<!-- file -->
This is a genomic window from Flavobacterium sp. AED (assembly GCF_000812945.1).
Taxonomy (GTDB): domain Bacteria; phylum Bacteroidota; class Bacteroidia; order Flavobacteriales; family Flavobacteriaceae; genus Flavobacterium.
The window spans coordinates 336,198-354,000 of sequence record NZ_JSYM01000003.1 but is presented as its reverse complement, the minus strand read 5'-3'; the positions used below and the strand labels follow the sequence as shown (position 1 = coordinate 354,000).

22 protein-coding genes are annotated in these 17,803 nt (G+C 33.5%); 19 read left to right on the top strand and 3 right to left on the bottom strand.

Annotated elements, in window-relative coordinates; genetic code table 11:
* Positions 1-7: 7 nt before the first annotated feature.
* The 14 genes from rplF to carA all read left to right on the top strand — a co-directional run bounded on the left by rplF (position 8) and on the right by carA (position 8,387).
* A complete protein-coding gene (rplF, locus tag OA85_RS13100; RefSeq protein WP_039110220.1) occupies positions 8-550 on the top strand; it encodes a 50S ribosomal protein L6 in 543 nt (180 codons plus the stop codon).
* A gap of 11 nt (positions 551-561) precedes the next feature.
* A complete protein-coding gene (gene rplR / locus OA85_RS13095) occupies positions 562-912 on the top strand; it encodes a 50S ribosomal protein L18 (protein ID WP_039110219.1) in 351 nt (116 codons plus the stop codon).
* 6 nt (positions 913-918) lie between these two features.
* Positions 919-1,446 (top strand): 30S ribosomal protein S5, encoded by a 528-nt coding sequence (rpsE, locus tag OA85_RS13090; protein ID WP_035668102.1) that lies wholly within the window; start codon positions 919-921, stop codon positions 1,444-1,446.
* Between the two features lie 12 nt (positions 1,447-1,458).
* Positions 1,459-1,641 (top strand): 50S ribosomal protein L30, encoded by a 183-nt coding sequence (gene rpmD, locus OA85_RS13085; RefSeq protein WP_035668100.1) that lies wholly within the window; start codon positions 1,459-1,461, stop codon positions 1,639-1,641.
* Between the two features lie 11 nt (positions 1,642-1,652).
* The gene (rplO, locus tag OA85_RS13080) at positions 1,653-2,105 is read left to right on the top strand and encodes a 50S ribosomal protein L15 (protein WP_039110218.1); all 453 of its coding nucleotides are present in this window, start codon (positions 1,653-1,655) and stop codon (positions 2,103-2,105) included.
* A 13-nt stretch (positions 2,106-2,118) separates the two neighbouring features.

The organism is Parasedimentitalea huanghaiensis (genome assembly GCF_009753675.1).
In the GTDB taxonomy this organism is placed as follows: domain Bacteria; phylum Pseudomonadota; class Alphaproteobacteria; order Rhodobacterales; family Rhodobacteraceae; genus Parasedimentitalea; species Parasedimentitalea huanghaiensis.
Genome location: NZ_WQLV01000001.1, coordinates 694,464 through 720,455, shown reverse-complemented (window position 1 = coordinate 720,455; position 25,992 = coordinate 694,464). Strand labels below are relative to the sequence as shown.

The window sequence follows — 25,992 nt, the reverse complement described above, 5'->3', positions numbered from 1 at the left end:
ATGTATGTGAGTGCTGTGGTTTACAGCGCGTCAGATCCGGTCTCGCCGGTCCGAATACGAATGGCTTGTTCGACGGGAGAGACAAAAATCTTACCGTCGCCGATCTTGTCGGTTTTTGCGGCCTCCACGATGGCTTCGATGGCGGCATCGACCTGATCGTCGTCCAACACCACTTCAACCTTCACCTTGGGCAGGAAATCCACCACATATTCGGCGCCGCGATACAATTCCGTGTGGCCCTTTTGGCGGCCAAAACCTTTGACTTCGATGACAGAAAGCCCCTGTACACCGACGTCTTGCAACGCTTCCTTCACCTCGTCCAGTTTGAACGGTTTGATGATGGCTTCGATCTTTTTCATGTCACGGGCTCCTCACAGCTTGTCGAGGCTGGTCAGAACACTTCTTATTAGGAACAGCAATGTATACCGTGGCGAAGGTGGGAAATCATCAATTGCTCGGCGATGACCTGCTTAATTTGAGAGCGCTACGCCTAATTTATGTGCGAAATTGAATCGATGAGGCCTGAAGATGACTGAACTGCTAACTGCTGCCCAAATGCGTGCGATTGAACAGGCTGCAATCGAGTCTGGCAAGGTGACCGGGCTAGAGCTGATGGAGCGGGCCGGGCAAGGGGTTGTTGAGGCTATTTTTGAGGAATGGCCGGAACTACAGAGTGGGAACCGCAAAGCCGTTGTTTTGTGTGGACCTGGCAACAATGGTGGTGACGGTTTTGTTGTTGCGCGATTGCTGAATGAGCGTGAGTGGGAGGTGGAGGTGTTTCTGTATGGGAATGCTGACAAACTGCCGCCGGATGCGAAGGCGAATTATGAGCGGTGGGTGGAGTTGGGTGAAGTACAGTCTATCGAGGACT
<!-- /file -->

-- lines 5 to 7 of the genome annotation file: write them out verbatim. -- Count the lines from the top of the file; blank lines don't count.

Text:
Annotated elements, in window-relative coordinates; genetic code table 11:
* Positions 1-7: 7 nt before the first annotated feature.
* The 14 genes from rplF to carA all read left to right on the top strand — a co-directional run bounded on the left by rplF (position 8) and on the right by carA (position 8,387).